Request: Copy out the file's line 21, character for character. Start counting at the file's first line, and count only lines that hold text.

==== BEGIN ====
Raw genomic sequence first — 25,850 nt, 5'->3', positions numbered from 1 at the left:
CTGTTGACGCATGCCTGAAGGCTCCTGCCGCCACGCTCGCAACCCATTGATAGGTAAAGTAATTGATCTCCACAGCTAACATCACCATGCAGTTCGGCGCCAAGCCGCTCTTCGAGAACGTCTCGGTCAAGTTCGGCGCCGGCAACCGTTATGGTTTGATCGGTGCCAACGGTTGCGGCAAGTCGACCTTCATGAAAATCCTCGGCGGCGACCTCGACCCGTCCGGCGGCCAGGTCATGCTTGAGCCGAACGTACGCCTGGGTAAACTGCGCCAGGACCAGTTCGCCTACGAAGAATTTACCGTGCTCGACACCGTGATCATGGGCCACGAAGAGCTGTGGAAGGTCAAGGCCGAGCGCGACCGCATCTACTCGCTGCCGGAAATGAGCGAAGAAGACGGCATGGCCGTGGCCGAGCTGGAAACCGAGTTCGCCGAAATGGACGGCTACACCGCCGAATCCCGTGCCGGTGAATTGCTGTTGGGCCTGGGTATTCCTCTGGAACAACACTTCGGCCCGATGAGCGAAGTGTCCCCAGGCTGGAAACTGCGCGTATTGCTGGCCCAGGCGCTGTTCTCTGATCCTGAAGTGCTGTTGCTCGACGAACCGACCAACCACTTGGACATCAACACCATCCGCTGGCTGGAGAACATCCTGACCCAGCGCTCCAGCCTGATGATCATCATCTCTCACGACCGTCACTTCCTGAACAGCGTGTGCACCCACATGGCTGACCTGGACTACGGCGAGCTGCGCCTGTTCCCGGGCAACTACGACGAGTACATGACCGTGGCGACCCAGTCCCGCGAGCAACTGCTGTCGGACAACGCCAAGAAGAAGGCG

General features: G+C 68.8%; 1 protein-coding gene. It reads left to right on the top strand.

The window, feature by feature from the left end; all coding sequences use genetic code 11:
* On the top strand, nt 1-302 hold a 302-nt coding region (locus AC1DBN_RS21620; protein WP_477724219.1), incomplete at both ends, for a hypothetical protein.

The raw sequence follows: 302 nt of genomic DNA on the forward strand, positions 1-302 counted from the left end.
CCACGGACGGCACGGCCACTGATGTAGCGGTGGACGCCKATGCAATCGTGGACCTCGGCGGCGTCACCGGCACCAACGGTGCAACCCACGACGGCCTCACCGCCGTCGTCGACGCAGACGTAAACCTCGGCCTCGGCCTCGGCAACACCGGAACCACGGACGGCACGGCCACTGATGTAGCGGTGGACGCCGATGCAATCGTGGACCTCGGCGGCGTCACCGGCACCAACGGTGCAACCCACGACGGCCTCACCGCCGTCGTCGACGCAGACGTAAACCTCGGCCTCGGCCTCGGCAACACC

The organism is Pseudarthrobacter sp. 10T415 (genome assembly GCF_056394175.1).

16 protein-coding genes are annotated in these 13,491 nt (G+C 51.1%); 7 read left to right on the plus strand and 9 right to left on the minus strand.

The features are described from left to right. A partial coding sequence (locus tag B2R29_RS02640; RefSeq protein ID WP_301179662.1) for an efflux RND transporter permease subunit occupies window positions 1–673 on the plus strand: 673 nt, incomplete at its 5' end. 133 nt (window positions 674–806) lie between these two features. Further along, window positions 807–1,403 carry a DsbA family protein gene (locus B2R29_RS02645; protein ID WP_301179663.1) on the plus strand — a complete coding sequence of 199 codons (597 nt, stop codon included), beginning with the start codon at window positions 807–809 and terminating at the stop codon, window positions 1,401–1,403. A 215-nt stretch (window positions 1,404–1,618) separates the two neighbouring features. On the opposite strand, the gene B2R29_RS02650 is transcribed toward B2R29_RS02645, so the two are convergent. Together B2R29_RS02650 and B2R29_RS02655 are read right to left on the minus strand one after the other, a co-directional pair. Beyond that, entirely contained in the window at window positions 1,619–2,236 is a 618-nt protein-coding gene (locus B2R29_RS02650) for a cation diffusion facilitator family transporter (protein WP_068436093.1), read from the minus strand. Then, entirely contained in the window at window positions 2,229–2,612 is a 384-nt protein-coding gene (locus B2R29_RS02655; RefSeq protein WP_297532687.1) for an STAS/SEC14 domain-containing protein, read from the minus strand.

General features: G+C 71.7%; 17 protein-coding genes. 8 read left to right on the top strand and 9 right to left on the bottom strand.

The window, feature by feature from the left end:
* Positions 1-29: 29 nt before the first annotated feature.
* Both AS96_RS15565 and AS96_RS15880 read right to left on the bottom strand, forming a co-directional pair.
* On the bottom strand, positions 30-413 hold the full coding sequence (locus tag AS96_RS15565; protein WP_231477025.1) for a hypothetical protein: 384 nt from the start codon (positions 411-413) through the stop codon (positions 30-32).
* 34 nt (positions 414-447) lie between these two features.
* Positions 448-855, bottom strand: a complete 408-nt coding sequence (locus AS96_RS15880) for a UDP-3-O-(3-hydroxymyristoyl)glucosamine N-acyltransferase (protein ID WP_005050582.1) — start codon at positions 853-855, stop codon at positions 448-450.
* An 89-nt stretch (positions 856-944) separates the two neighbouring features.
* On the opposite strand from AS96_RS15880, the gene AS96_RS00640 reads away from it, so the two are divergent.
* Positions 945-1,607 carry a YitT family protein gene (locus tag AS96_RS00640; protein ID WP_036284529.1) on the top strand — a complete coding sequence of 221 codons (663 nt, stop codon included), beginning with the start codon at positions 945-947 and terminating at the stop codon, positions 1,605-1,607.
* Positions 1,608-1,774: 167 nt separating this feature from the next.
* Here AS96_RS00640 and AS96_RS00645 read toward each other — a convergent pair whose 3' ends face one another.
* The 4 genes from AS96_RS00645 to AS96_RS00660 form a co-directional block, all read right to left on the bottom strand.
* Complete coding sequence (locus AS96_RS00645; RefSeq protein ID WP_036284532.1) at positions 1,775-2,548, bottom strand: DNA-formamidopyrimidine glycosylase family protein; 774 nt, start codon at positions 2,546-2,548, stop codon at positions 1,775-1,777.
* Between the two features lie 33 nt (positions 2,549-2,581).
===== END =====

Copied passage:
* Positions 1,608-1,774: 167 nt separating this feature from the next.